There is very limited information concerning the cytotoxic actions of TCC in mammalian cells, although these actions have been examined, to some extent, in aquatic and terrestrial organisms[125–127]. Morita et al. showed no cell lethality after the incubation of rat thymocytes with TCC at concentrations ranging from 30 to 500 nM for 1 h. The incubation with TCC at concentrations ranging from 10 to 1 μM for 1 h did not affect the viability of rat thymocytes. Another study by Kanbara et al. showed an increase in cell lethality when rat thymocytes were incubated with 10 μM TCC. In the present study, a cytotoxic effect to treated RTL-W1 cells was already observed at concentrations above 4 μM TCC. Both human cell lines (T47Dluc, H295R) showed no cell lethality when exposed up to 1.6 μM TCC. These results are in agreement with the open literature[128, 129].
As shown in Figure 4, a decrease of luciferase activity in the ER Calux assay was determined after exposure to high TCC concentrations (1.6 μM). Downregulation of estrogen receptors (ER) or other mechanisms of negative feedback may cause this decrease. TCC did not significantly alter the production of E2 in H295R cells up to a concentration of 1.6 μM determined in the ELISA assay.
Ahn et al. observed weak ER activity of TCC at concentrations of 1 and 10 μM. They also found that in the presence of estrogen or testosterone (T), TCC enhanced the actions of these hormones. A cell-based androgen receptor-mediated bioassay with TCC was investigated by Chen et al.. Neither cytotoxicity nor the competition between TCC and testosterone for binding sites could be observed in their studies. However, TCC did amplify testosterone-induced transcriptional activity both in a time- and dose-dependent manner. Altogether, the results suggest that the effects seen with TCC in luciferase-based transactivation assays are due to interference with firefly luciferase, rather than due to causing of the ERα or the androgen receptor (AR). Similar false positives have been reported in previous high-throughput screens. A recent screen of the NIH Molecular Libraries Small Molecule Repository identified 12% of the 360,864 molecules to be inhibitors of firefly luciferase. In some cases, inhibition paradoxically resulted in an increase of the luminescence signal, probably because of enzyme stabilization. Such a mode of action is also supported by the PubChem Bioassay Database (http://pubchem.ncbi.nlm.nih.gov), which quotes a preliminary EC50 value of 8.9 μM TCC for the inhibition of luciferase.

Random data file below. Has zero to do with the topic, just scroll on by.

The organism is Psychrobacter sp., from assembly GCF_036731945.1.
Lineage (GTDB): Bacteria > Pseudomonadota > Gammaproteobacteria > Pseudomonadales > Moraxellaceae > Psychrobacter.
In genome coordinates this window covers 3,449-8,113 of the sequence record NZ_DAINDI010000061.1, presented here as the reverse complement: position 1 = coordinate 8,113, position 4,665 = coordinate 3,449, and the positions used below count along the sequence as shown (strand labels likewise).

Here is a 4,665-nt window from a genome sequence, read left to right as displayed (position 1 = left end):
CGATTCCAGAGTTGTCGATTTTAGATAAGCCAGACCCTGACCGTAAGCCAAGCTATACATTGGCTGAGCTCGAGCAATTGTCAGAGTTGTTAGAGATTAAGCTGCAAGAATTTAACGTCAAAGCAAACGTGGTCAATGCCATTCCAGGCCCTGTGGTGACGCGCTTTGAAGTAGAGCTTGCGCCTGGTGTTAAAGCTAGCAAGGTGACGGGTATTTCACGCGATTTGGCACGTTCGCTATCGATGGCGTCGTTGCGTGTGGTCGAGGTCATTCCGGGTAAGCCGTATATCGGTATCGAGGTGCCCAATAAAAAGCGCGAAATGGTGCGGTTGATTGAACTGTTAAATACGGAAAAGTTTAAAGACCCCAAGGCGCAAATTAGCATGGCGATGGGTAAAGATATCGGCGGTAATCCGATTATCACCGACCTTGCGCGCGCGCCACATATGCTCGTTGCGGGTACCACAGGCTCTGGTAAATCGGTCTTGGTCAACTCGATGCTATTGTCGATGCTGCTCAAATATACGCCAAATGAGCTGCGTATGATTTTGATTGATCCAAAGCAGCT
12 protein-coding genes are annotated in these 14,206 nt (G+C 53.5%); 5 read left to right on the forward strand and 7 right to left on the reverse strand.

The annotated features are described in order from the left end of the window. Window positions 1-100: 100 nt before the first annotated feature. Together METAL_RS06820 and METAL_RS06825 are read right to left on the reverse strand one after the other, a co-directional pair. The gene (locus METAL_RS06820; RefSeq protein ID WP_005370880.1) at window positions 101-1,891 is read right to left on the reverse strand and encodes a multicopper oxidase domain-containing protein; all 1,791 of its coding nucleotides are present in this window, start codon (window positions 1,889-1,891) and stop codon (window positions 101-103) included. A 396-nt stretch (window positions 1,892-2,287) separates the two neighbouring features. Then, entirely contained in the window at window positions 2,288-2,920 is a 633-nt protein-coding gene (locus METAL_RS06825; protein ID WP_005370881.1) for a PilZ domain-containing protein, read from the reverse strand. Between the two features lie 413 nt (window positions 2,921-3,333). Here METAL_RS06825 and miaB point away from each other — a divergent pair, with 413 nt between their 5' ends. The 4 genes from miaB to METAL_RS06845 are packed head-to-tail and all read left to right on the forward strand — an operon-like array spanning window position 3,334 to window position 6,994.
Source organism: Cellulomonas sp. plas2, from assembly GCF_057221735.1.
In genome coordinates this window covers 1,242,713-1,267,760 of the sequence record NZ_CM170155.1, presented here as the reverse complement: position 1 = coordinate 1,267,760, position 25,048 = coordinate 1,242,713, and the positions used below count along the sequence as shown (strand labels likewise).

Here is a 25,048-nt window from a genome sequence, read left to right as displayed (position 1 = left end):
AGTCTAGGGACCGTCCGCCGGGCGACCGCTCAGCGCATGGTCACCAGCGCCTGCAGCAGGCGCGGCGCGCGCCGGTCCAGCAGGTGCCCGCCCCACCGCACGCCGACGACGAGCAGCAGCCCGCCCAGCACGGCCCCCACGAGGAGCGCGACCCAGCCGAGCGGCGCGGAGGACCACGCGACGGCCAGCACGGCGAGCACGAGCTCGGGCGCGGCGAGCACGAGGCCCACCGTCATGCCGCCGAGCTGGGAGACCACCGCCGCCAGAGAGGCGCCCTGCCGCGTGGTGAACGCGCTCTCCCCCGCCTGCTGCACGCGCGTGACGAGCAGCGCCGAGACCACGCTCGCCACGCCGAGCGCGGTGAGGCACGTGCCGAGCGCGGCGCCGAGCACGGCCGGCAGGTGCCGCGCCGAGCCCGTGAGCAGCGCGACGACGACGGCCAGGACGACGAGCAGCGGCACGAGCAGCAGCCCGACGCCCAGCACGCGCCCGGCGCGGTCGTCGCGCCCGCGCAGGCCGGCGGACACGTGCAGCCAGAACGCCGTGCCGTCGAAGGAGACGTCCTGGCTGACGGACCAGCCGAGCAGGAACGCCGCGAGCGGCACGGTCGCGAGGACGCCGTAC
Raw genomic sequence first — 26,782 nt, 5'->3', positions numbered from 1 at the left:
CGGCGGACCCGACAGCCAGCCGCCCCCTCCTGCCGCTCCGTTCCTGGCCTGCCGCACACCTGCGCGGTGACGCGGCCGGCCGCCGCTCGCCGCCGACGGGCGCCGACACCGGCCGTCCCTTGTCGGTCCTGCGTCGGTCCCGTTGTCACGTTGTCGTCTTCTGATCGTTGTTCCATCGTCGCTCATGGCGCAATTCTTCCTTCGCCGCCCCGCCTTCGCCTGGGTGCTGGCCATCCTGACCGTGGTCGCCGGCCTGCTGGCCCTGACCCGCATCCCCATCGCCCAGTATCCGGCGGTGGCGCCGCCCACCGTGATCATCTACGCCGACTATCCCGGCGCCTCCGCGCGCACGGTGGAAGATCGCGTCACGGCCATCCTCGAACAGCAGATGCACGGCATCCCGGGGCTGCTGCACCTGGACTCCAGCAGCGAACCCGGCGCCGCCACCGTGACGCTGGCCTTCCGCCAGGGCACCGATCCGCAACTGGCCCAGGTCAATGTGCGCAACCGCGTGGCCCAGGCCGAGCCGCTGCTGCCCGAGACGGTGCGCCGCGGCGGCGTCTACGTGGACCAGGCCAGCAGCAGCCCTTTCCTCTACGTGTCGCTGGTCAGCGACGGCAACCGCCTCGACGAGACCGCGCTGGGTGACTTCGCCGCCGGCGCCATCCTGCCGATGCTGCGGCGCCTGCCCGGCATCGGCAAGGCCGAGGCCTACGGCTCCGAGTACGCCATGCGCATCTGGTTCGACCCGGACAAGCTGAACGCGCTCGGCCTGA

The focus of the present study was to get more information about the biocide in cell-based assays as well as about interactions of TCC and MWCNT. Our results on the activity of TCC in the ER-responsive cells provide an explanation for the mechanism how chemicals enhance the endocrine-disrupting activity of chemicals. Chemicals acting as endocrine-disrupting compounds (EDC) affect the ER receptor and lead to activation/inhibition of hormone-dependent gene expression. However, EDC may also alter hormone receptor function simply by changing phosphorylation of the receptor (activating him) without the responsible chemical or natural ligand ever binding to the receptor.
Clearly, further examinations are required especially the confirmation of our findings in vivo.
Triclocarban at concentrations up to 1.6 μM showed no generation of ROS in three cell lines. Two similar studies suggested the production of reactive oxygen species in rat thymocytes after an incubation time of 1 h to 300 nM or higher concentrations of TCC[126, 129]. On the contrary, Fukunaga and coworkers supposed that the same cells recovered the initial loss of cellular glutathione as a biomarker of oxidative stress in the continued presence of 300 nM TCC. Thus, the ability of TCC to generate ROS in human cell lines is still under discussion and further research is required.